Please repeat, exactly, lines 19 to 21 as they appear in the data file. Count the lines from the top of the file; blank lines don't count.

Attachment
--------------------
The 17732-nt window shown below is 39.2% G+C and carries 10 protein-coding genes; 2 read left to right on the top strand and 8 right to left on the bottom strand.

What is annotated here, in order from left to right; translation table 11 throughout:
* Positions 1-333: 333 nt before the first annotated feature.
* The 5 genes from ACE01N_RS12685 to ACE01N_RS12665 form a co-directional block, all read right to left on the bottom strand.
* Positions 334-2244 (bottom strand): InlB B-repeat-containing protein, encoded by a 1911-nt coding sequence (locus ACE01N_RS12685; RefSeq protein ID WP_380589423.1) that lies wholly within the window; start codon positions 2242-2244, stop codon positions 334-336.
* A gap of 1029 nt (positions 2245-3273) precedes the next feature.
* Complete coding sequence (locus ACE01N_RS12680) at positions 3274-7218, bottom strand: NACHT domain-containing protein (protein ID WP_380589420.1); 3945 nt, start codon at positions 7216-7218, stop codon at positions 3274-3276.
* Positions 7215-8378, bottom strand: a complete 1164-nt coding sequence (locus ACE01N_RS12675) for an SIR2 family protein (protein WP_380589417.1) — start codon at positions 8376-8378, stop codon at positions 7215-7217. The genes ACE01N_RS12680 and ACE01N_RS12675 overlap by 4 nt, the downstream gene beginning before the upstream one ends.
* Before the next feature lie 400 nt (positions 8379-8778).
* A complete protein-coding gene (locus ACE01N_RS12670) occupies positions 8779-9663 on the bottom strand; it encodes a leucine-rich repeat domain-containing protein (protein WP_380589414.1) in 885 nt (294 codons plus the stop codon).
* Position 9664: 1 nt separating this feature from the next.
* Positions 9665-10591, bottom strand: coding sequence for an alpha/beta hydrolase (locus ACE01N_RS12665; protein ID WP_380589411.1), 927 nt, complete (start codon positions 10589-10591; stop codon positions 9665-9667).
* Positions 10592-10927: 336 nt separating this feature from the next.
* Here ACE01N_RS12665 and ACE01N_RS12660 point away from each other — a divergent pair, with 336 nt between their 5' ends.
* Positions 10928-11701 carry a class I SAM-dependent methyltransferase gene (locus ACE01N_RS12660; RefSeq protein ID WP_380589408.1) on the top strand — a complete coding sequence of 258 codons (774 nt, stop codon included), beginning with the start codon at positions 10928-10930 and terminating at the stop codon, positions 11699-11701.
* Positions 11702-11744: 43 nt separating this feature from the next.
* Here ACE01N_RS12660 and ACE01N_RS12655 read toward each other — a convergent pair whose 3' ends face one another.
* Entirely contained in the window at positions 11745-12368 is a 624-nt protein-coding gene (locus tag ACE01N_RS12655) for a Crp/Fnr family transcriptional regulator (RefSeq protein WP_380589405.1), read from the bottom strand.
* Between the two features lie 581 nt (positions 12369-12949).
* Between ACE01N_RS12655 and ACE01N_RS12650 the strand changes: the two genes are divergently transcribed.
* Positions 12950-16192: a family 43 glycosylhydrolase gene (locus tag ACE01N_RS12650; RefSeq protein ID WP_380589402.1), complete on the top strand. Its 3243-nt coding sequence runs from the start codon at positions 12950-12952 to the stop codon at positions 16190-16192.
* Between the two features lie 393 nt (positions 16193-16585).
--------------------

* Between the two features lie 581 nt (positions 12369-12949).
* Between ACE01N_RS12655 and ACE01N_RS12650 the strand changes: the two genes are divergently transcribed.
* Positions 12950-16192: a family 43 glycosylhydrolase gene (locus tag ACE01N_RS12650; RefSeq protein ID WP_380589402.1), complete on the top strand. Its 3243-nt coding sequence runs from the start codon at positions 12950-12952 to the stop codon at positions 16190-16192.